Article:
After a long search I finally found a research subject that’s fun and exciting enough to pursue in my free time: Board games in Celtic and Old Norse stories. They are mentioned quite often and I want to look at the role they play in the story. When are they introduced, what is said about them, why are they played? I’ve already found quite some source material (ok, not necessarily much on my specific topic, but there’s a lot on board games in general and of course games like Hnefatafl, Alea Evangelii and Tawlbrwdd are at least mentioned).
The most amusing source I found was a recent new series on BBC 4: Games Britannia presented by Benjamin Wooley. The first episode is called “Dicing with Destiny” and is largely about a quite recently found ‘Druid game’ – as it was found in a druid’s grave – the Stanway Game. It was found completely intact and the pieces were placed as if the players were still in the middle of a game. Exciting! It also covers Alea Evangelii, which is a medieval game based on the Viking Hnefatafl, so I was bouncing in front of the tv when we were watching it.
The second episode ‘Monopolies and Mergers’ covers the Victorian era and works it’s way up to roleplaying games. It talks about Monopoly (of course), I was surprised that this game originated in 1904. A Quaker woman named Elizabeth J. Magie Phillips created ‘The Landlord’s Game’ through which she hoped to explain the single tax theory of Henry George (it was intended to illustrate the negative effects of concentrating land in private monopolies). Her game was published, other people got interested and adapted it until it in 1933 became more or less the game we still play.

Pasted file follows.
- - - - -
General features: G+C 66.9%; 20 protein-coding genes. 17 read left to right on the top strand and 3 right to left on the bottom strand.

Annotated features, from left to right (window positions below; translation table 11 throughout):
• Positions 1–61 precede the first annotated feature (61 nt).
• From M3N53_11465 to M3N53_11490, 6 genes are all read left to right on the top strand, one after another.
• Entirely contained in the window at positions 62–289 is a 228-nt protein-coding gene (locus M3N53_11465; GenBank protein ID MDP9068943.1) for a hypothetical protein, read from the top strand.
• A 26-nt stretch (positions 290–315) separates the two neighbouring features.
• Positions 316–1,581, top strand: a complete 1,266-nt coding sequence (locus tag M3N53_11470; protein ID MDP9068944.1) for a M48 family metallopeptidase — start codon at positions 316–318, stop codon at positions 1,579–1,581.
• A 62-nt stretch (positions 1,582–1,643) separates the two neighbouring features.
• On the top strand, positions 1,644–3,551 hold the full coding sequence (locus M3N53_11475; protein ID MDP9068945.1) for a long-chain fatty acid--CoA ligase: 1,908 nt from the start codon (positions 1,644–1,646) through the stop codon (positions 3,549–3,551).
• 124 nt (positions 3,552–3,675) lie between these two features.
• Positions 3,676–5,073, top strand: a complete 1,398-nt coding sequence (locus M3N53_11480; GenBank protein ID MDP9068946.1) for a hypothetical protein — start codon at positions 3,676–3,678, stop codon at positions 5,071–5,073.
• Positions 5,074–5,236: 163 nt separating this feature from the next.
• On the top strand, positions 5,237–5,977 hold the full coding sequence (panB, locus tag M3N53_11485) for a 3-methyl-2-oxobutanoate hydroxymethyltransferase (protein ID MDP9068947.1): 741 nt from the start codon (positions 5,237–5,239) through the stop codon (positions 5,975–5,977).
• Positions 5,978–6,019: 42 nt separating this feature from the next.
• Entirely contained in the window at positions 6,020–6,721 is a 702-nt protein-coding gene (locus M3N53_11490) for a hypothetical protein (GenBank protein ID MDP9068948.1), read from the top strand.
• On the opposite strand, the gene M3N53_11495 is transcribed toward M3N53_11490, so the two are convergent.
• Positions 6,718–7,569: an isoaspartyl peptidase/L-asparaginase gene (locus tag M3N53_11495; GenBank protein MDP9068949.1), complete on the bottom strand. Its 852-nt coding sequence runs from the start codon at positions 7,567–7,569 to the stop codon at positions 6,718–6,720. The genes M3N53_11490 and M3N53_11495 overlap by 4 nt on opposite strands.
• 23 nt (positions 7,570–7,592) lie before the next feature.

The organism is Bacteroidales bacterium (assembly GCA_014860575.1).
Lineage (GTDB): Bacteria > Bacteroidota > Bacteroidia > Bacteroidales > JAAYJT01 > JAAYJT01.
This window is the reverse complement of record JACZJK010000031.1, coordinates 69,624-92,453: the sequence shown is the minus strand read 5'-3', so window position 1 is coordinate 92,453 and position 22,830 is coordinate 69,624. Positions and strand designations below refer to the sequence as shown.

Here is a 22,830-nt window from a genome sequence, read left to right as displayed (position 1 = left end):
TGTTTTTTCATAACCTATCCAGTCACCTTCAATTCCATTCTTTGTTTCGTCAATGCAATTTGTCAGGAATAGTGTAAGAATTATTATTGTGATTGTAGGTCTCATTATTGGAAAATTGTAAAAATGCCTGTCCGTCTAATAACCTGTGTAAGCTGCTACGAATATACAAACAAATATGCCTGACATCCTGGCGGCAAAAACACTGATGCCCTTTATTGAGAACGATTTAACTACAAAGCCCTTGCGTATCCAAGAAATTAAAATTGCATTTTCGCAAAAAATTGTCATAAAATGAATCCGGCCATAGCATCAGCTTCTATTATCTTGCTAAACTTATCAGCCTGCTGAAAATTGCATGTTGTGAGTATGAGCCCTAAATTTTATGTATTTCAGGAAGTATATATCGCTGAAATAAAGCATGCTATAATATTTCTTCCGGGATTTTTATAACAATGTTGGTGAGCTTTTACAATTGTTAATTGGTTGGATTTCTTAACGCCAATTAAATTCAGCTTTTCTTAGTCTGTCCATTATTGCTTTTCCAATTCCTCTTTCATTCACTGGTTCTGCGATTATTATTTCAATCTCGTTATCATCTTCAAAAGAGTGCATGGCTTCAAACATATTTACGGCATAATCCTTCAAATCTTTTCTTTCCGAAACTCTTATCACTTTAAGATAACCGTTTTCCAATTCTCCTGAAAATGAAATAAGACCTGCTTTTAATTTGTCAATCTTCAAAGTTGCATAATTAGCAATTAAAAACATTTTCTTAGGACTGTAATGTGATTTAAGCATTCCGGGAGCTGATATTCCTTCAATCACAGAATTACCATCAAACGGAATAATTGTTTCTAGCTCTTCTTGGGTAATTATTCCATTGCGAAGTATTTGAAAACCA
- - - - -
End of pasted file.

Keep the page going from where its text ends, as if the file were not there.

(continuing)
I was amazed to learn that The ‘Game of Life’ (Levensweg) originated in 1860 (!!) and was a true Victorian game: it was very moralistic and intended to show children a ‘good’ way of life (with trials and tribulations). I was deceived by the very modern appearance it now has.
To my delight Benjamin Woolley also talks about Cluedo from 1949. The name Cluedo actually is a reference to the game Ludo (Mens erger je niet) – which actually is Latin for ‘I Play’ – but since the game Ludo was less well known in the US, Cluedo there got renamed to Clue. (Benjamin Woolley failed to mention that until next year Cluedo is the first game ever to be made into a movie. And a very entertaining movie with Tim Curry at that!) The game Ludo is based on an old Indian game which originated in the 6th century: Pachisi. Variations of this game made it to England during the British Raj, one appeared under the name Ludo in 1896.
Another well known game also originated in India: Snakes and Ladders. This was a very interesting part as I remember playing it with my brother and not getting the point of it at all. It was based on an Indian game of morality which was called Vaikuntapaali or Paramapada Sopanam ‘The Ladder to Salvation’ and reflected the Hinduism consciousness around everyday life. The game was played widely in ancient India by the name of Moksha Patamu and perhaps invented by Hindu spiritual teachers to teach children about the effects of good deeds as opposed to bad deeds. The ladders represented virtues such as generosity, faith, humility, etc., and the snakes represented vices such as lust, anger, murder, theft, etc. The moral of the game was that a person can attain salvation (Moksha) through performing good deeds whereas by doing evil one takes rebirth in lower forms of life (Patamu). The number of ladders was less than the number of snakes as a reminder that treading the path of good is very difficult compared to committing sins. Presumably the number “100” represented Moksha (Salvation). Impressed by the ideals behind the game, a newer version was introduced in Victorian England in 1892. Snakes and Ladders was eventually published in the USA 1943 by game pioneer Milton Bradley. So now we finally know what the snakes and ladders stand for!
As you can see I learned a lot the last few weeks…